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Railroads of Norway

Bold Engineering in the Land of the Midnight Sun


ALONGSIDE A FJORD on the journey from Bergen to Oslo

ALONGSIDE A FJORD on the journey from Bergen to Oslo. The first sixty-seven miles of the line, as far as Voss, are carried mainly on a shelf blasted out from the rock at the side of the water.

IT is by way of Bergen that the most dramatic approach is made to Norway. To the tourist travelling across the North Sea from Newcastle-on-Tyne, the skaergaard, or fringe of islands that protects the whole length of the western coast of Norway, comes first into sight. A conical hill called Siggen, on the island of Bömlo, is the landfall of the present-day mariner on this course, just as it was centuries ago for the fierce warriors in the dreaded Norse longships. Passing in behind the fringe, he sees, opening up between serried ranks of mountains, the yawning mouth of the Hardangerfjord, backed by the great ice-field of the Folgefonn. Leaving this on the right, his ship is shortly afterwards at rest in the busy harbour of Bergen.

Bergen might be termed the “Clapham Junction” of the coastal shipping routes of Norway. Owing to the extraordinary configuration of this country - 1,100 miles in length from Cape Lindesnes in the south to the Finnish border in the north, and yet at one point no more than thirty miles in width, with more than half its area elevated at over 2,000 ft above sea-level - most of the towns scattered up and down the coast can be reached only by water.

Apart from the capital city of Oslo, in Eastern Norway, the country possesses three towns sufficiently large to be called cities. From north to south they are Trondhjem, Bergen, and Stavanger. Trondhjem was the first to be connected with Oslo by rail, and this route gave the least difficulty, from the engineering point of view. Bergen came next, though in this instance the difficulties were so great that railway communication was not completed until 1909. Stavanger has not yet been linked up. South-eastwards from Stavanger a line is in existence as far as Flekkefjord; westwards from Oslo the network of the Norwegian State Railways extends to Kragero; but there is still a considerable gap between these two extremes.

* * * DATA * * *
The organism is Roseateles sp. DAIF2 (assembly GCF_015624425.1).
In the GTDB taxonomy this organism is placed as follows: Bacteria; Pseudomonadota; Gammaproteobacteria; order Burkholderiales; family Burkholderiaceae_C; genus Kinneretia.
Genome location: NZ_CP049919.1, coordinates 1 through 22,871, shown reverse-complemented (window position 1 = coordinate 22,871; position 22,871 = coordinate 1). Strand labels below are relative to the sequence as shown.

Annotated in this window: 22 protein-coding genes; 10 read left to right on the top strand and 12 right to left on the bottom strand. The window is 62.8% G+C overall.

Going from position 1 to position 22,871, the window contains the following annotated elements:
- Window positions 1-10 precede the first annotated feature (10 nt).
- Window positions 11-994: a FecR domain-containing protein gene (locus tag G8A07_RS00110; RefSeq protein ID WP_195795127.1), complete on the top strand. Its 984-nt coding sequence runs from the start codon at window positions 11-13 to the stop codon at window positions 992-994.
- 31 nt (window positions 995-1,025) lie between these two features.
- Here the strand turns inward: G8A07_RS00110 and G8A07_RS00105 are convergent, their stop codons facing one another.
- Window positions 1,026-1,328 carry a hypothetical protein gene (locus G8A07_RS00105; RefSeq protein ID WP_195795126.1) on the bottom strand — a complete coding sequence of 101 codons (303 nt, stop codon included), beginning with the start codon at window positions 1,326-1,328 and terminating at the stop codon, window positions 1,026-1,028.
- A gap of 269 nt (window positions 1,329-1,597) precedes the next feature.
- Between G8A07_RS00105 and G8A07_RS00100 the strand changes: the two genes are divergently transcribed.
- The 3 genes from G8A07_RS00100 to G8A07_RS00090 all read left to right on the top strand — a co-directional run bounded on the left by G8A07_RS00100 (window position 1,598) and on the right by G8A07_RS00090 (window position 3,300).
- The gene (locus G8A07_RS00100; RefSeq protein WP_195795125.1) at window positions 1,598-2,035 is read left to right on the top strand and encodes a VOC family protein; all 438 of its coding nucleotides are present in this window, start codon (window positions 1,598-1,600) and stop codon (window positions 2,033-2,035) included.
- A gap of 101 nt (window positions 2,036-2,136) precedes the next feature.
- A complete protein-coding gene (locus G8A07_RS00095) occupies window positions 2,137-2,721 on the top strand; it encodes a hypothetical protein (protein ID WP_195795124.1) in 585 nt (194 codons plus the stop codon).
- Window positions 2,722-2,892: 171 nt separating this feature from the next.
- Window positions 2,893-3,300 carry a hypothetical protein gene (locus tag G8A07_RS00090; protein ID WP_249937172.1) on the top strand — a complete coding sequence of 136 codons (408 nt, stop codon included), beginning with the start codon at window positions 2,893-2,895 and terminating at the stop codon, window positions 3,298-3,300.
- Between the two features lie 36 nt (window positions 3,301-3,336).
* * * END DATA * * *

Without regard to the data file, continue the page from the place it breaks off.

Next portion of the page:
Work is in progress, at the time of writing, on the Sörland Railway, which will first link up the Kragero line with the large town of Kristiansand, in the extreme south of Norway, and will then be extended further westwards to join the Stavanger-Flekkefjord line.

Until the Sörland Railway is open, however, the line connecting Bergen with Oslo easily holds the supremacy in Norway, both for scenic attraction and for its engineering achievements. As far back as 1874 the first section of the line was opened, penetrating inwards from the coast as far as Vossevangen, or Voss, as it is known for short, sixty-seven miles away. For twenty-six years this remained the railhead, owing to the forbidding difficulty of the task lying before any engineer bold enough to attempt the laying of a steel highway through the lofty mountain barrier separating Westland from Eastland.

PROTECTION FROM SNOW on the Bergen-Oslo Railway

As far as Voss the railway is carried for the most part along the shores of Sorfjord and a branch of this lengthy waterway known as Bolstadfjord. On a ledge blasted out from the precipitous fjord-side the track has been laid, with fifty-two tunnels piercing projecting spurs, and an inland deviation, involving a steep climb up from both directions to Dale, to cut off the corner between Sorfjord and Bolstadfjord. Shortly after leaving Bergen the line passes Troldhaugen, the house of Edvard Grieg, whose music has immortalized the romanticism of this lovely land.

PROTECTION FROM SNOW on the Bergen-Oslo Railway, near the Reinunga Tunnel. Tunnel mouths are extended in the form of timber snow-sheds, and further protection is given by snow-fences, such as the one in the foreground.